Posted by Brad @ 5:51 pm on August 25th 2009

The Scott Hinderaker Take

For the record, which I quote only to quote Sully’s response:

Scott Hinderaker believes that democracy fails when it tries to keep its executive branch from violating the rule of law by authorizing the brutal torture and abuse of thousands of prisoners, many innocent. Let that sink in. It is part of the failure of democracy, in Hinderaker’s view, that it doesn’t empower the government to do anything it wants to do in the name of national security.

To put it bluntly, this is the classic fascist critique of liberal democracy. Fascists have always criticized democratic restraints on executive war-power, even when that war power is specifically designed to include citizens and to apply across the territory of the homeland as well as anywhere on the globe. As for the torture techniques previously used by the Gestapo, the Communist Chinese, the Soviet Gulag, and the Vietnamese, Hinderaker believes these were all “reasonably humane.” What was done to John McCain, in Hinderaker’s view, was humane, and certainly not torture; and what McCain was forced to confess was as reliable as the tortured confessions we now see on Iranian television.

Understanding the current right’s embrace of total state power against the individual takes time to absorb. But liberal democracy has no more dangerous enemies than these.

I do not think Andrew’s calling it fascistic is hyperbolic at all. The last time an American political movement openly flirted with out-and-out fascism was the left, in the 1920s, when the Depression had them beginning to think that the whole capitalistic/democratic system might be a failed experiment, and some of those European nations with strong leaders able to guide them through crises on the power of will alone (Mussolini being the most often cited) had it right. But the explicit position of many if not most on the right is that the executive has unitary and imperial authority, literally infinite power in the name of national security, and any attempts to impede or define his responsibilities or abilities is something in the same ballpark as treason. I don’t know what else to call that.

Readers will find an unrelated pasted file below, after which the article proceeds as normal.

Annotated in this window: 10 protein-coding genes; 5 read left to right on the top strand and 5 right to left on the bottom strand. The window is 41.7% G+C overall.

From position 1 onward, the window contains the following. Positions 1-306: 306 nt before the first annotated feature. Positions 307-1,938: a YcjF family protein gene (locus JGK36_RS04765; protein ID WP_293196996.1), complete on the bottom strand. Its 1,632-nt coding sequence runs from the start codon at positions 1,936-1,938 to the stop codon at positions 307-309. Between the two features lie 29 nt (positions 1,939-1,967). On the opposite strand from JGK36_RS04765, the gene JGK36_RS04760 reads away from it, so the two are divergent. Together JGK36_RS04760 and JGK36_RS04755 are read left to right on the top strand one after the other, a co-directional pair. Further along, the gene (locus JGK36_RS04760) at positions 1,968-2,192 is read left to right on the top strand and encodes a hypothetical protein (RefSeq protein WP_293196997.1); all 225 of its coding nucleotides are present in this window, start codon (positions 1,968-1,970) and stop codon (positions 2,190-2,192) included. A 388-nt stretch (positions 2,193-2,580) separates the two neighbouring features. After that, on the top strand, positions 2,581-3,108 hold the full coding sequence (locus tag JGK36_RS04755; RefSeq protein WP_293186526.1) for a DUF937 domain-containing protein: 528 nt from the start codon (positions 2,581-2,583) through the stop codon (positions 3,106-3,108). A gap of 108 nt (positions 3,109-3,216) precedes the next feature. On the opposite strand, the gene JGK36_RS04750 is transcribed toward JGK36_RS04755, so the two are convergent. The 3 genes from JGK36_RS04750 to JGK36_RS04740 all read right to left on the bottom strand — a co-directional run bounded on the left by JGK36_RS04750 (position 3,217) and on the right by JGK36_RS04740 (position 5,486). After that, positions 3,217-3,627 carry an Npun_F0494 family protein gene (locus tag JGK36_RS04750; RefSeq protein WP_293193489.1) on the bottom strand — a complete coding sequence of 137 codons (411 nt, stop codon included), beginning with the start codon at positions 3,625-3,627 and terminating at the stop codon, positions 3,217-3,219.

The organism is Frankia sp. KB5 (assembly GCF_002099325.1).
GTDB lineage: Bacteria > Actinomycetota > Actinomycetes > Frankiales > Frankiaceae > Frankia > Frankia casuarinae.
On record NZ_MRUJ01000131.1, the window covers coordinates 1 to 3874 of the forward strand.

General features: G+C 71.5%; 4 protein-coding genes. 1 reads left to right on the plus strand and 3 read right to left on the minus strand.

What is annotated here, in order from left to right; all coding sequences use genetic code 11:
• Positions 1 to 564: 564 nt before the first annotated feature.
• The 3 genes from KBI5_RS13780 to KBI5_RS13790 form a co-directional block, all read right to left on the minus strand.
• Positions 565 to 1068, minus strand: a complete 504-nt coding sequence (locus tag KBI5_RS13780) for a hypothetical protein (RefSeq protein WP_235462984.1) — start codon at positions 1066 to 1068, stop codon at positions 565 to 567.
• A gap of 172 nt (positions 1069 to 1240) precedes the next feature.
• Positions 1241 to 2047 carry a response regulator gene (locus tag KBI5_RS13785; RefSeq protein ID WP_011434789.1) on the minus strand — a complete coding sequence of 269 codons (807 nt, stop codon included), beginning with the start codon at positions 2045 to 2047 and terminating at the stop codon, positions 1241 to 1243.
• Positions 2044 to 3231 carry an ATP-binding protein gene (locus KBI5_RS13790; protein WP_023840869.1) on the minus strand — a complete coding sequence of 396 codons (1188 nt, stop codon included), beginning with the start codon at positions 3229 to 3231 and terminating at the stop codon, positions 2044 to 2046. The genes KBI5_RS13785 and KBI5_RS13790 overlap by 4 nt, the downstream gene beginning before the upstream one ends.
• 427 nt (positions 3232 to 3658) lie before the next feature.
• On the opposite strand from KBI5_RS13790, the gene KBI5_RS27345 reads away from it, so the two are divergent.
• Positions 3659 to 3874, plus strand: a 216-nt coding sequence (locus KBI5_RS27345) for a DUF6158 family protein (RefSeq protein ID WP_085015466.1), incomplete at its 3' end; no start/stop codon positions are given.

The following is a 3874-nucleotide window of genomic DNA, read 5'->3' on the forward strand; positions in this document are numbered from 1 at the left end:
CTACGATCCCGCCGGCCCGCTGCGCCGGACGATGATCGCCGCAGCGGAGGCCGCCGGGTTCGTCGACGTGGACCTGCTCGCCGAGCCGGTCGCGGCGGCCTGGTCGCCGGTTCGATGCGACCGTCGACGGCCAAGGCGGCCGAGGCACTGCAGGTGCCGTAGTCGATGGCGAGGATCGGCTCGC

Also for the record:

It must be very strange to be President Bush. A man of extraordinary vision and brilliance approaching to genius, he canít get anyone to notice. He is like a great painter or musician who is ahead of his time, and who unveils one masterpiece after another to a reception that, when not bored, is hostile.

3 Comments »

  1. Fascism implies individual subservience to the state. Obviously that is not a policy which the pro-torture right holds to, as evidenced by their opposition to the extension of the President’s domestic economic authority.

    It’s more of an imperial/security state mindset if you want to be strictly accurate. There’s a good deal more to fascism than unitary executive authority in foreign policy.

    Comment by Rojas — 8/25/2009 @ 8:45 pm

  2. But we’re not talking about foreign policy. We’re also talking about the myriad of domestic political implications to that security state mindset (which is probably a better phrasing), including total power of surveillance, a de facto suspension of due process (or at least making that a privilege instead of a right), and a demolishing of checks and balances and separation of powers. Which, to me, is fascism.

    You can certainly be, for instance, mostly capitalistic and also largely fascistic, as evidenced by, say, China or Russia or a lot of Middle Eastern countries. Economic freedom is nice and all, but if the President has the legal and unchallenged authority to have you taken from your home, thrown in a black site prison, tortured, and killed, without trial, due process, or presumption of innocence, preventing a public option in his health care package strikes me as pretty small consolation.

    Comment by Brad — 8/25/2009 @ 9:07 pm

  3. That would depend, I suppose, on how highly you value economic liberty.

    The point, though, is that the purpose of your post seems to be to claim that labelling this set of policies as “fascist” is accurate, and I think you’re as incorrect about that as you would be if you called Obama “socialist”. The torturers’ approach involves one element among many that constitutes fascist ideology; there is no sign of press censorship, the outlawing of rival parties, or the installation of corporate socialism.

    Yes, the ideology of torture is nasty and worthy of wholehearted rejection. No, it is not synonymous with fascism. And no, the use of incorrect labels for our political opponents does not enhance the effectiveness of our arguments against them. They’re not fascists; they’re dickheads.

    Comment by Rojas — 8/25/2009 @ 9:37 pm

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